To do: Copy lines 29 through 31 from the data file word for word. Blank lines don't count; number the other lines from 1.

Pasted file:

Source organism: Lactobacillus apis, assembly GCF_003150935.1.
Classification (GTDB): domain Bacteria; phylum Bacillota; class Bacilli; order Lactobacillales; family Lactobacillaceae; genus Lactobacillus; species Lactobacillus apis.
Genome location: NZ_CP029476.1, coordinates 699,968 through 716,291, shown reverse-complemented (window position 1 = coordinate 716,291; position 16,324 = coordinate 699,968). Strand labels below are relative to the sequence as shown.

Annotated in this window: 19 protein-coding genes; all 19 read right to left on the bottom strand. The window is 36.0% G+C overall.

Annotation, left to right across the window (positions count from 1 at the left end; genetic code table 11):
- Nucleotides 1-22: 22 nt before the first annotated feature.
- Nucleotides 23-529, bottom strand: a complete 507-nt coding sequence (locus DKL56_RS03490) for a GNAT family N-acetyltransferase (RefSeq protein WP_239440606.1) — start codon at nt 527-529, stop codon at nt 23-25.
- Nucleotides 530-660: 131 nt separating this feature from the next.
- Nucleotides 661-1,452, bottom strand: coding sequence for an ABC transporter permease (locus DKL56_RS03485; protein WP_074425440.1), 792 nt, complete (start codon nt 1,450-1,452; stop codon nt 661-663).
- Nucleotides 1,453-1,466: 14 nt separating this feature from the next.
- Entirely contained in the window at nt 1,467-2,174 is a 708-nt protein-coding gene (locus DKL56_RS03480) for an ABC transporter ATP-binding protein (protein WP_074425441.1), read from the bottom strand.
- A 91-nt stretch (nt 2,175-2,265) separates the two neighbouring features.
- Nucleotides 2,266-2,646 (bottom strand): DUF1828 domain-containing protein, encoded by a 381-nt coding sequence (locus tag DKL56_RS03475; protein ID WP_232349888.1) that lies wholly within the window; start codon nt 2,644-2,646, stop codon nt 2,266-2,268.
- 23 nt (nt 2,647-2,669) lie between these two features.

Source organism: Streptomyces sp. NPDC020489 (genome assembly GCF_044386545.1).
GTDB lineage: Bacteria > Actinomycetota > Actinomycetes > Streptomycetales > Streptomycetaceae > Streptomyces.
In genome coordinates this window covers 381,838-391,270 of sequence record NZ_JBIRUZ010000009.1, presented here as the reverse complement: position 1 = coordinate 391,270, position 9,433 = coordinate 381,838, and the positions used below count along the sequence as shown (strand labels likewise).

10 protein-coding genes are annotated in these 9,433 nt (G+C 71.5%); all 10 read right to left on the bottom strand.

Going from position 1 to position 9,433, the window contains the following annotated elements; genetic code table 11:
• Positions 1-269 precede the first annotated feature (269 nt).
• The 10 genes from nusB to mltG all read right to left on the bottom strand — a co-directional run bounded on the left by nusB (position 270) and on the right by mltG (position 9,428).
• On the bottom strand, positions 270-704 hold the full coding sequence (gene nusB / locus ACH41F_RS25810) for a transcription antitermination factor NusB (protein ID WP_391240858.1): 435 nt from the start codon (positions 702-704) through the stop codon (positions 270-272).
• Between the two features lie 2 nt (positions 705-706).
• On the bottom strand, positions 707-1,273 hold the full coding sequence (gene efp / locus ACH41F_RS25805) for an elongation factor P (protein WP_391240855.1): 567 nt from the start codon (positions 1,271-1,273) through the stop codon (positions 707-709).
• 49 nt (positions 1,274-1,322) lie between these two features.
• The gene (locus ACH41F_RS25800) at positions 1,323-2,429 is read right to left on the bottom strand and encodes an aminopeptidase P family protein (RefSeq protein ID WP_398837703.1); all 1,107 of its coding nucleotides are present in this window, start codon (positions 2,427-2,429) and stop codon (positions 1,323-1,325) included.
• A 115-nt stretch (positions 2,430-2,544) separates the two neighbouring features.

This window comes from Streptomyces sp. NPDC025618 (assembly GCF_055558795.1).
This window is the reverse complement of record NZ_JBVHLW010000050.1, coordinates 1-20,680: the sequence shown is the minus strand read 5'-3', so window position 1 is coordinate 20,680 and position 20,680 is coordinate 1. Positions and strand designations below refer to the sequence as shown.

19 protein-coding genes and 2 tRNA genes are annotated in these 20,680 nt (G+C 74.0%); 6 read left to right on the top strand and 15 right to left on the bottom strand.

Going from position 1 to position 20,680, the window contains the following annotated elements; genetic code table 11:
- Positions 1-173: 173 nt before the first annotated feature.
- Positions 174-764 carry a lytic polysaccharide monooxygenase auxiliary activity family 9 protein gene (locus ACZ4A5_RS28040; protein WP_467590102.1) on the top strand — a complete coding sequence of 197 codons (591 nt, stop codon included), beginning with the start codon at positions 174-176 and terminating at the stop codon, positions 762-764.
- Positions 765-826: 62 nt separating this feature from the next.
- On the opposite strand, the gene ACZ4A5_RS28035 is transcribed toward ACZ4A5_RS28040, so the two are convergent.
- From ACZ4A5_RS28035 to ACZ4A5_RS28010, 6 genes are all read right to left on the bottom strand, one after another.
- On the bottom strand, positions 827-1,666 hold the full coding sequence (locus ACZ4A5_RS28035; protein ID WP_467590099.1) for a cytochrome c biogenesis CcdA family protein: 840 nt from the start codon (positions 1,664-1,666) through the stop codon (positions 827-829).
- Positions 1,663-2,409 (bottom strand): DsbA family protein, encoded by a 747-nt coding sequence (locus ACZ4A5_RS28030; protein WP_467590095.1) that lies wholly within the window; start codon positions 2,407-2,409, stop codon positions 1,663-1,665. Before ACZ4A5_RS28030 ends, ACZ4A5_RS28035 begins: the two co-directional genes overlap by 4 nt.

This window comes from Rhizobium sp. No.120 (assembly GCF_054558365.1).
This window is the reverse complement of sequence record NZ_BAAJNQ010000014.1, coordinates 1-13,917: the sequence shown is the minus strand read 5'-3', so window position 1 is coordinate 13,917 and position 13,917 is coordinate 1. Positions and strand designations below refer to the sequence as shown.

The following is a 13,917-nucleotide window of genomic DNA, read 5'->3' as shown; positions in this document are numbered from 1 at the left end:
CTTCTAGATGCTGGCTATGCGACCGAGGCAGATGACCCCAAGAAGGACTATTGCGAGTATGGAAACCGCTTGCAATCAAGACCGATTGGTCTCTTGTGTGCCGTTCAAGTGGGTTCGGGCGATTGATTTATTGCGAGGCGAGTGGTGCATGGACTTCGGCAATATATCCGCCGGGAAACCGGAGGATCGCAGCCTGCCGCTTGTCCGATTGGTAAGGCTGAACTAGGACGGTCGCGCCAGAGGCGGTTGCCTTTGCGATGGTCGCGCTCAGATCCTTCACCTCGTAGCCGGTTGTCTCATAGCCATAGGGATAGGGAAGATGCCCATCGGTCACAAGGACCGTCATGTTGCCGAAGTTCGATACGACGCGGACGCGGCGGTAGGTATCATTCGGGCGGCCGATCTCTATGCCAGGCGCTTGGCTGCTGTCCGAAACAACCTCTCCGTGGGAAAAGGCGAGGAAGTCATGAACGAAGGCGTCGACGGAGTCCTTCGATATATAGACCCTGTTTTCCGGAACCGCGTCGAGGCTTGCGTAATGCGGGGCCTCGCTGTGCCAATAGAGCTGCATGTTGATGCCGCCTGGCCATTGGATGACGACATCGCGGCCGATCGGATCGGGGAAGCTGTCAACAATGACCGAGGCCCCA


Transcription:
This window is the reverse complement of record NZ_JBVHLW010000050.1, coordinates 1-20,680: the sequence shown is the minus strand read 5'-3', so window position 1 is coordinate 20,680 and position 20,680 is coordinate 1. Positions and strand designations below refer to the sequence as shown.

19 protein-coding genes and 2 tRNA genes are annotated in these 20,680 nt (G+C 74.0%); 6 read left to right on the top strand and 15 right to left on the bottom strand.

Going from position 1 to position 20,680, the window contains the following annotated elements; genetic code table 11: